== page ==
In a sign of continued confusion on the ground, a ship sent by the International Organization for Migration to pluck migrant workers to safety finally docked on Thursday after days of waiting offshore, but it was not clear whether the port area was sufficiently secure for the migrants to reach the vessel, according to Jemini Pandya, a spokeswoman for the organization in Geneva.
If it takes place, she said, the rescue will be the first organized evacuation from Tripoli since many governments sent ships and planes to help foreigners leave Libya when the crisis erupted in February. It was not clear how many migrants could be rescued since the ship, which sailed from Benghazi earlier this week, was itself running low on supplies, Ms. Pandya said in a telephone interview.
Another vessel sent to evacuate 24 foreigners from Tripoli has returned to its home port in Malta with only the crew after fighting in the Libyan capital made the operation too risky, The A.P. reported.
Sporadic firefights continued in Tripoli on Wednesday, a sign that control of the city could not be claimed by either side. In a show of strength, the rebels flooded the city’s thoroughfares with the mud-splattered trucks of their fighting brigades. In another sign of the power shifts under way, Colonel Qaddafi’s loyalists abruptly released more than 30 foreign journalists they had held captive in the Rixos Hotel here. Over the weekend, they were taken captive at gunpoint as the rebels advanced on the capital and left in the Rixos.
“Rixos crisis ends. All journalists are out!” Matthew Chance, a CNN correspondent, posted on Twitter as he and the others were allowed to leave the hotel with the aid of Red Cross workers who took them away.
Later in the day, the elation was tempered with word that four Italian journalists were abducted and their driver killed outside of Tripoli, in territory nominally under rebel control. Italian consular officials said the journalists, abducted by unknown gunmen, were being held by Qaddafi loyalists in an apartment near Bab al-Aziziya, Colonel Qaddafi’s captured compound and residence.
On Thursday, the Italian daily newspaper Corriere della Sera reported on its Web site that the four journalists had been freed by two Libyans who released them from the Tripoli apartment where they were being held. Details of their escape remained unclear, the Milan-based newspaper said. Two of the journalists worked for Corriere della Sera, while the others were reporters for La Stampa and Avvenire newspapers.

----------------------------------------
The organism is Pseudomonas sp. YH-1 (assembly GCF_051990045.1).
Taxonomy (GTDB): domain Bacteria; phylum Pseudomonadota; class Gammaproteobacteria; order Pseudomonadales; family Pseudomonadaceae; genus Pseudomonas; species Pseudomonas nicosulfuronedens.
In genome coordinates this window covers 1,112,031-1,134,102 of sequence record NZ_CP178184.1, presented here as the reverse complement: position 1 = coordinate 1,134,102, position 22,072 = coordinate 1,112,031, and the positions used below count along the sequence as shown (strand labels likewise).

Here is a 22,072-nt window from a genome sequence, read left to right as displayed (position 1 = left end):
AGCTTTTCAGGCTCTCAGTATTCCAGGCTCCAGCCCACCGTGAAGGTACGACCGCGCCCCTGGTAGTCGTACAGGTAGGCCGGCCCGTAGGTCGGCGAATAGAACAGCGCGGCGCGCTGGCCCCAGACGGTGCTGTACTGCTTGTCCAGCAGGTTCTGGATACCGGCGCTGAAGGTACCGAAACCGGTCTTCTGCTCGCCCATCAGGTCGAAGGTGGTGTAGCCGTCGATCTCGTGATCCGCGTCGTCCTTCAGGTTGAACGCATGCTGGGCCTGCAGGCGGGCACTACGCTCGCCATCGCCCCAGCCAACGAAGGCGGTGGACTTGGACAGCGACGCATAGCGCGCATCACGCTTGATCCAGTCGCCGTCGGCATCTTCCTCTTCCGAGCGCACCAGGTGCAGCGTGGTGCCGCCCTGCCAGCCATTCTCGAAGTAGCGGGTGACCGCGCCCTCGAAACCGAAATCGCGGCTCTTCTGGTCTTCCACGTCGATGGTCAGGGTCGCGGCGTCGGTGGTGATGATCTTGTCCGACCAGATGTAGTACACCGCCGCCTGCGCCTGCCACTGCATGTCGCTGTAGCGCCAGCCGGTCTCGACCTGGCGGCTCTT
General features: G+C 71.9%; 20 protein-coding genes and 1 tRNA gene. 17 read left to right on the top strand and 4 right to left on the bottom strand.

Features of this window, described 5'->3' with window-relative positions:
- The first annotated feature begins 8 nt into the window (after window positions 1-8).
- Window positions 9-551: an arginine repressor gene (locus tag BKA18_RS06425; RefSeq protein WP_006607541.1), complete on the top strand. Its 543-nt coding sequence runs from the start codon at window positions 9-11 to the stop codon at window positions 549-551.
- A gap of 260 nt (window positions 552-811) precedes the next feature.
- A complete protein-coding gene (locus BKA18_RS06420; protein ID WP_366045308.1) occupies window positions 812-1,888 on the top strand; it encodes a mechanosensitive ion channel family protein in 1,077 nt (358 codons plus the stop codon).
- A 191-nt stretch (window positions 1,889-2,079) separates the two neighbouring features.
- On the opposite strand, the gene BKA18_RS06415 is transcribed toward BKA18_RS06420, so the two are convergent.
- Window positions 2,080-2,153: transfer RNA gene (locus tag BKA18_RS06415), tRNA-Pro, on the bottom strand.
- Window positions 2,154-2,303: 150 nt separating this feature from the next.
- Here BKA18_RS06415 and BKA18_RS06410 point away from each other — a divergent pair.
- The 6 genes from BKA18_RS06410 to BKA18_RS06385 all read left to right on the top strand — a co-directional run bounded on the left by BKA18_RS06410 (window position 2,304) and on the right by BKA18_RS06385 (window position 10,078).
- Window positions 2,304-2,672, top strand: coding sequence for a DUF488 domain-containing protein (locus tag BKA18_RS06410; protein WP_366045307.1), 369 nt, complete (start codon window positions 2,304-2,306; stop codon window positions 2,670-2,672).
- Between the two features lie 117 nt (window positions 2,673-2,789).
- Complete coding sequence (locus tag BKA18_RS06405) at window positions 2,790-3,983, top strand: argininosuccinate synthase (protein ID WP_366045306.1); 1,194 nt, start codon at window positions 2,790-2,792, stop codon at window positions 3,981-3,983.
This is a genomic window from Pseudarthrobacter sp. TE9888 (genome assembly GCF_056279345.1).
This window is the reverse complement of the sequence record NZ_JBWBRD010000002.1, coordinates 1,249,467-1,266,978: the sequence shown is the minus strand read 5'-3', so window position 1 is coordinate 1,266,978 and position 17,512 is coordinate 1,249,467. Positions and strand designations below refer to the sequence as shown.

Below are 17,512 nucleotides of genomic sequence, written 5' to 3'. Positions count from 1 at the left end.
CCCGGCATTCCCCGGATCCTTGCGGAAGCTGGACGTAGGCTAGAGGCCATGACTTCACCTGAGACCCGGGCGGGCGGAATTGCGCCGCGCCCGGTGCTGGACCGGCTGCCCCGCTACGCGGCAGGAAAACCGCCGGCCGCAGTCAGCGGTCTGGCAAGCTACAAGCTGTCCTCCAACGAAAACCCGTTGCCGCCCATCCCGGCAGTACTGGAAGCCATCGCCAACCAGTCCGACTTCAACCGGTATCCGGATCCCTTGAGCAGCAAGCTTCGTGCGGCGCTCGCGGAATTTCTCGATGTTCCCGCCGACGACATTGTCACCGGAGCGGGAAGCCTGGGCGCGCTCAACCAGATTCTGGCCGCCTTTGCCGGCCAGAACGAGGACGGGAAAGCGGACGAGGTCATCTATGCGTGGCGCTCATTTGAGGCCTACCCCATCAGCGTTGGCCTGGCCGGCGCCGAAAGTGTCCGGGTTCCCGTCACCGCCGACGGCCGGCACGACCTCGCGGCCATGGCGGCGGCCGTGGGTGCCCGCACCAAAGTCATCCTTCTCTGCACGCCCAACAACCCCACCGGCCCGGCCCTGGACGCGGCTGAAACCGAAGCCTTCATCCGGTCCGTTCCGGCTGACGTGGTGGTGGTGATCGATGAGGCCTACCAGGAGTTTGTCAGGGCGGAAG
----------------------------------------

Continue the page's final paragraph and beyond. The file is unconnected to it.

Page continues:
“I am fine now,” said Domenico Quirico of La Stampa, according to the Web posting. “An hour ago, I thought I was dead.”
In the eastern city of Benghazi, the base of the rebel uprising, the head of the rebel Transitional National Council told a news conference on Wednesday that Libyan businessmen had contributed two million dinars, about $1.7 million, for the capture of Colonel Qaddafi dead or alive.
“We fear a catastrophe because of his behavior,” the rebel leader, Mustafa Abdel-Jalil, told reporters there. The rebel leaders in Benghazi also called on loyalists in Surt, more than 200 miles east of Tripoli, to join them, and said they had directed rebel fighting units to close in on Surt from Misurata in the west and the port city of Ras Lanuf in the east.
The rebel military units from Misurata, which have emerged as the opposition’s most able fighters, have encountered little resistance. But there were reports on Wednesday that rebel brigades approaching from the east were stalled in Bin Jawwad, a hamlet that has tripped up the rebels during previous attempts to advance on Surt.
Elsewhere, though, there were signs of loyalist disarray. Al Arabiya television reported that the rebels had taken control of an army base in Zuwarah, a coastal city about halfway between Tripoli and the Tunisian border. There was no immediate confirmation of the report about the base, Mazraq al-Shams, which had been heavily contested for days. But there were news reports on Tuesday night that the Tunisian authorities had closed the main border crossing with Libya because of fighting in the Zuwarah area.
NATO warplanes were heard over the skies in Tripoli in the morning and later in the evening on Wednesday, striking unspecified targets in a bid to strike a fatal blow to Colonel Qaddafi’s lingering loyalists. Many citizens stayed at home as rebels blasted the skies with volleys of celebratory gunfire, though more shops could be seen opening and more cars seemed to be on the road. In a sign of the changed atmosphere, hundreds of journalists on Wednesday moved into high-rise hotels that a day or two before would have been easy targets for snipers. Farther south, though, the two sides continued to fight over several neighborhoods, including Abu Salim and Bab al-Aziziya, the former Qaddafi compound that was still not completely under rebel control.
It remained unclear when the leaders of the rebel council would transfer their operations from Benghazi to Tripoli, as they have said they plan to. One of their leaders, Ali el-Essawi, Mr. Jibril’s acting deputy, who was based in Benghazi, took a room in a guest house earlier in the week in Zawiyah, 50 miles from Tripoli.
Kareem Fahim reported from Tripoli, Rick Gladstone from New York and Alan Cowell from Paris. Reporting was contributed by David D. Kirkpatrick from Tripoli, Steven Erlanger from Paris, Seth Mydans from Moscow, Elisabetta Povoledo from Rome, and Dan Bilefsky from the United Nations.